Am I infected with the April 1st virus (Conficker C)?
What is the April 1st virus that everyone is talking about and how do I tell if I am infected?
This question was answered on March 26, 2009. Much of the information contained herein may have changed since posting.
A very stubborn Internet worm known as the Conficker (aka Downup, Downadup & Kido) has been in circulation since late 2008 and specifically targets most of Microsoft’s operating systems.
The third generation of this pest is being labeled Conficker C and it is far more dubious than the previous two versions.
The primary intent of the Conficker worm family is to infect computers with an agent that will turn them into a ‘zombie’ on a large network of infected computers referred to as a botnet.
Botnets are a collection of compromised Internet connected computers that can be remotely controlled by a single computer referred to as the command and control center to act as a group.
Once infected, any computer on a botnet can be given instructions from the command center to perform whatever function the remote hacker desires, including sending spam, infecting other computers or tracking keystrokes for the purposes of ID theft.
Conficker C is especially disconcerting because it is specifically designed to bypass and disable hundreds of popular security programs and websites and it has a trigger date of April 1st with a yet unknown payload.
To make things worse, Conficker C is very good at hiding from you and your security programs and has code that allows it to ‘evolve’ its ability to be detected and removed.
One of the first things it will attempt to do is turn off the automatic updates in Windows because it is exploiting a known hole in Windows If your computer has not been patched, Conficker can take advantage of the hole and make sure your system doesn’t automatically download the patch by disabling your automatic updates.
To check if the automatic updates have been turned off, go to the Windows Control Panel and double click on the Security Center icon to get to the Automatic updates link.
If you find that your automatic updates have been turned off, it doesn’t necessarily mean that you are infected, however, if you know that it was previously set to automatically update and now it’s turned off, you would be wise to have a technically savvy person do a deeper evaluation of your computer.
The rest of the symptoms for detecting Conficker C requires a working knowledge of the Windows Registry and many of the anti-virus and security firms on the Internet have posted very detailed technical instructions for detection and removal (search Google for “Conficker C removal”).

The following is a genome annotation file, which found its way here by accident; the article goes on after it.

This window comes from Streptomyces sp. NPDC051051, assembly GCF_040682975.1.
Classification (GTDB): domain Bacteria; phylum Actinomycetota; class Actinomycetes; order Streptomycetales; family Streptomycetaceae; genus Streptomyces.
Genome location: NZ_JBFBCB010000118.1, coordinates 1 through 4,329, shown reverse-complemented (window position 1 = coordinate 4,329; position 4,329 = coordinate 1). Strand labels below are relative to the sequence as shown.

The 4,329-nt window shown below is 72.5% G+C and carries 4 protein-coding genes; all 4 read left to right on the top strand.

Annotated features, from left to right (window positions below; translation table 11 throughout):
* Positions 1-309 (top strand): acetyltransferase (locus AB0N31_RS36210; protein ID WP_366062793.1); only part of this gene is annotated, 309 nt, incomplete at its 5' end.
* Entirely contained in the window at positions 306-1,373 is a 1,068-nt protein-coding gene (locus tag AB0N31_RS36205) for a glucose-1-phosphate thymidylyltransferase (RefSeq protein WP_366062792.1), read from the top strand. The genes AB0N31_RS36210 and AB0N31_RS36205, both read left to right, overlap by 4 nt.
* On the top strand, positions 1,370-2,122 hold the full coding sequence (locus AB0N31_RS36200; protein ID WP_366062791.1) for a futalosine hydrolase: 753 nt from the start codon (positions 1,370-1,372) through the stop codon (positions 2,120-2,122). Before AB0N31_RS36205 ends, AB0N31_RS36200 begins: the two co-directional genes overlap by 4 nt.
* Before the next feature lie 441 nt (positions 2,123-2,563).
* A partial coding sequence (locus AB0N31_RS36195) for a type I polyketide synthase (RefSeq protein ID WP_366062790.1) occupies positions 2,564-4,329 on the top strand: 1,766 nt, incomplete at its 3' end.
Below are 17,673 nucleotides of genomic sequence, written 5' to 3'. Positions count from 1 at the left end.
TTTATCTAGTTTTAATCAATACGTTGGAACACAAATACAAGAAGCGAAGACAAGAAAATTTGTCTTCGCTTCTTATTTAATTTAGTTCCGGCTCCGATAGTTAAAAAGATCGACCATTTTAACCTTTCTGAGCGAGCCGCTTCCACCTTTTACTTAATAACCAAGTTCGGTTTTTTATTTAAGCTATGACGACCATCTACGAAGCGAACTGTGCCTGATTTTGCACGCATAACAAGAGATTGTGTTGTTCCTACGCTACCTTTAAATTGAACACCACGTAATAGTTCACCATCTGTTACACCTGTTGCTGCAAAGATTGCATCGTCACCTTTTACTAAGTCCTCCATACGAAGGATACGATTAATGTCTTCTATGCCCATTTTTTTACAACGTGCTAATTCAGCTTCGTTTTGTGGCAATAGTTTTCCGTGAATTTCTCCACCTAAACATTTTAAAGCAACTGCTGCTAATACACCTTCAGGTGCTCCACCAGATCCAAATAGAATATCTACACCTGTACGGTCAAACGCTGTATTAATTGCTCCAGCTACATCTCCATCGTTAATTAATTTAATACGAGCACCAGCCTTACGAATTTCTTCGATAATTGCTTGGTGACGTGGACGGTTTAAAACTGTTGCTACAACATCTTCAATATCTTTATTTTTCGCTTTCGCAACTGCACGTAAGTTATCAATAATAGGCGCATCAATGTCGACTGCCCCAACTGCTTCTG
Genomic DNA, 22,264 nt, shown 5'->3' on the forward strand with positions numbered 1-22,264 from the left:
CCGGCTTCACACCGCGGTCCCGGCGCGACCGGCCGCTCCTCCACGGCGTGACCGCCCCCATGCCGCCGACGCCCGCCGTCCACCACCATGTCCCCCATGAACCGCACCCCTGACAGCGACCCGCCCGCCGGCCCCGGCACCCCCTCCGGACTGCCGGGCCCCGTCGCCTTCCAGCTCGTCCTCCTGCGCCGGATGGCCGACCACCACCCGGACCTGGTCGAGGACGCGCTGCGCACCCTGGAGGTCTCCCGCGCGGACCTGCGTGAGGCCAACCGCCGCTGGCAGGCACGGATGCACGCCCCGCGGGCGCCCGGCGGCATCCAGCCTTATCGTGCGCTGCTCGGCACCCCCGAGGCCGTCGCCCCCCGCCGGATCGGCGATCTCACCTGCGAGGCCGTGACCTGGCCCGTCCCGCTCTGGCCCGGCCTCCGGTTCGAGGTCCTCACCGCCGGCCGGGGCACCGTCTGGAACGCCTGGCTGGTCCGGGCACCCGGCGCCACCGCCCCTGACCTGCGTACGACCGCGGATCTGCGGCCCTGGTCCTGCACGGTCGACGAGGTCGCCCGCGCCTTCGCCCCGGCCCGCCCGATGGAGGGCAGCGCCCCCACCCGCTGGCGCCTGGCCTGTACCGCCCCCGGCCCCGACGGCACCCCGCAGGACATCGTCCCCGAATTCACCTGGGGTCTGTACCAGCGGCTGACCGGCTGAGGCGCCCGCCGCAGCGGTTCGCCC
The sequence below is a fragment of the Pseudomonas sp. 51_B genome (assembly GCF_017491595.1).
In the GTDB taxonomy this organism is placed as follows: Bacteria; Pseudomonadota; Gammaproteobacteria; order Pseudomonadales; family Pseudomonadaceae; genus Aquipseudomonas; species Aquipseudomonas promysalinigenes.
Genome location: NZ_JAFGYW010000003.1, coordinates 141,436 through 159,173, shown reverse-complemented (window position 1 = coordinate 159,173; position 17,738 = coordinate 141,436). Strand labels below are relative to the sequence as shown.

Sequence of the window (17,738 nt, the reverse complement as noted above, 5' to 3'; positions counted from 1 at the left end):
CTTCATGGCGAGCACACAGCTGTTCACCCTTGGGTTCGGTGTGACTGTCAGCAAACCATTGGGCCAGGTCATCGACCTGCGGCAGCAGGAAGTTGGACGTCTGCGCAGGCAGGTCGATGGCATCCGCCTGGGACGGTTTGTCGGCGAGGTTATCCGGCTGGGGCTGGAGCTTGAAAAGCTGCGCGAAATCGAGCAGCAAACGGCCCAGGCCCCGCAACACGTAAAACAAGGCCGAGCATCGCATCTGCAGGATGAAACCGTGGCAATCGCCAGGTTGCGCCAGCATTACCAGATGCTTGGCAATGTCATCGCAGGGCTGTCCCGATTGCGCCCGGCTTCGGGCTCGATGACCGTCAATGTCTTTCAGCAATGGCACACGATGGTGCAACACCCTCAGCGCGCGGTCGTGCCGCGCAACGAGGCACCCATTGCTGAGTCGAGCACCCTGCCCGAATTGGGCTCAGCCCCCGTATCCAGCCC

If you don’t have a tech savvy resource available and are near any of our Data Doctors locations (www.datadoctors.com/locations), we provide free checkups to help those with concerns determine their computer’s status.
One of the many ways that your system can get infected in the first place is from the usual suspects: e-mail attachments, rogue links in e-mails or on malicious websites and from downloading files from P2P networks such as Limewire and KaZaa, but a most recent exploit seems to be where many folks are getting infected.
The popularity of online video and especially YouTube has created a new trick for malware writers to get into your system If you click on a link that presents itself as a video, but when you go to play the video you get an alert stating that you need to update your “Flash Player” or you need a new ‘codec’, the chances are real good that it’s a trick.
If you routinely view online video and you are suddenly told you need something new to view online videos, especially from a no-name website, be suspicious.
If a message comes up saying you need a new version of the Flash Player, don’t accept the file that the website offers as an update Instead, go to http://get.adobe.com/flashplayer to install the latest version of the free video player, then go back and try viewing the video again.
If the same message comes up with a prompt to download an updated Flash Player, you will know it’s a scam for sure.
In the same respects, if you get a message telling you that you need a new ‘codec’ to view a video, the safe response is to take a pass until someone technical you trust can see if you’re video playback software is really that old.
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Posted by Ken of Data Doctors on March 26, 2009